Michael's book list on mass extinctions of life

Michael R. Rampino Why did Michael love this book?

This is the classic story of the amazing discoveries that led to the hypothesis that a large comet or asteroid impact, 66 million years ago, caused a global catastrophe that wiped out the dinosaurs and most other species of life, as told by the discoverer of the critical evidence. Alvarez is a master storyteller—the book is written along the sensational lines of a great scientific murder mystery, solved by geologic detective work, but also relying on mind-bending serendipity. These discoveries by Alvarez and others marked the beginning of an ongoing revolution in the geological sciences and forced geologists to recognize the critical role played by rare, but devastating, catastrophic events in earth history.

By Walter Alvarez,

Why should I read it?

1 author picked T. Rex and the Crater of Doom as one of their favorite books, and they share why you should read it.

What is this book about?

Sixty-five million years ago, a comet or asteroid larger than Mount Everest slammed into the Earth, inducing an explosion equivalent to the detonation of a hundred million hydrogen bombs. Vaporized detritus blasted through the atmosphere upon impact, falling back to Earth around the globe. Disastrous environmental consequences ensued: a giant tsunami, continent-scale wildfires, darkness, and cold, followed by sweltering greenhouse heat. When conditions returned to normal, half the plant and animal genera on Earth had perished. This horrific chain of events is now widely accepted as the solution to a great scientific mystery: what caused the extinction of the dinosaurs?…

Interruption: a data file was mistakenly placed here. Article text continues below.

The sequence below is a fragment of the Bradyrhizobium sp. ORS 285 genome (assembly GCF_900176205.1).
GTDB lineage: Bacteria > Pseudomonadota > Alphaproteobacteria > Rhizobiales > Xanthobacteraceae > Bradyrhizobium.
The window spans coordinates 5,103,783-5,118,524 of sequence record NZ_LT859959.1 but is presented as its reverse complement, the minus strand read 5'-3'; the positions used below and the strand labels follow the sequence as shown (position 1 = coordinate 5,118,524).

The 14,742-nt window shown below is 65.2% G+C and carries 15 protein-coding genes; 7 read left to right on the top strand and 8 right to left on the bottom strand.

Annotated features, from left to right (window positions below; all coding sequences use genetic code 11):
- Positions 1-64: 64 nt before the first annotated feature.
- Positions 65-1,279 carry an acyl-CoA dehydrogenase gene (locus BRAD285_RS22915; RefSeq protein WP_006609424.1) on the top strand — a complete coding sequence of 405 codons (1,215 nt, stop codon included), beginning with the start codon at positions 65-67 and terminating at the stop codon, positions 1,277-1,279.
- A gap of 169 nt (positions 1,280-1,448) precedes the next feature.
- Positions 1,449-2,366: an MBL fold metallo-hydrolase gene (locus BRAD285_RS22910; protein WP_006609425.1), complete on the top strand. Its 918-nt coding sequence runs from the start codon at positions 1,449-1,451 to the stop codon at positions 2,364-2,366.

Book cover of The Worst of Times: How Life on Earth Survived Eighty Million Years of Extinctions

Michael R. Rampino Author Of Cataclysms: A New Geology for the Twenty-First Century

From my list on mass extinctions of life.

Why am I passionate about this?

A visit to the American Museum of Natural History when I was seven years old hooked me on dinosaurs and geology in general. I have maintained that passion to uncover the history of the earth with fieldwork on all seven continents, cutting-edge research, and teaching undergraduates to appreciate the implications of our tenancy on the planet, and our place within the solar system, the galaxy, and the wider universe.

Michael's book list on mass extinctions of life

Michael R. Rampino Why did Michael love this book?

Can continental drift lead to mass extinctions of life? In this book, Wignall expounds his provoking hypothesis that gigantic volcanic eruptions, triggered by the arrangement of the world’s landmasses in a single super-continent, led to eighty million years of episodic environmental crises that devastated life again and again. He describes the latest scientific evidence for this volcano-extinction connection and takes us with him on his own exciting field experiences studying these volcanic events in remote corners of the world.

By Paul B. Wignall,

Why should I read it?

1 author picked The Worst of Times as one of their favorite books, and they share why you should read it.

What is this book about?

Two hundred sixty million years ago, life on Earth suffered wave after wave of cataclysmic extinctions, with the worst wiping out nearly every species on the planet. The Worst of Times delves into the mystery behind these extinctions and sheds light on the fateful role the primeval supercontinent, known as Pangea, might have played in causing these global catastrophes. Drawing on the latest discoveries as well as his own firsthand experiences conducting field expeditions to remote corners of the world, Paul Wignall reveals what scientists are only now beginning to understand about the most prolonged and calamitous period of environmental…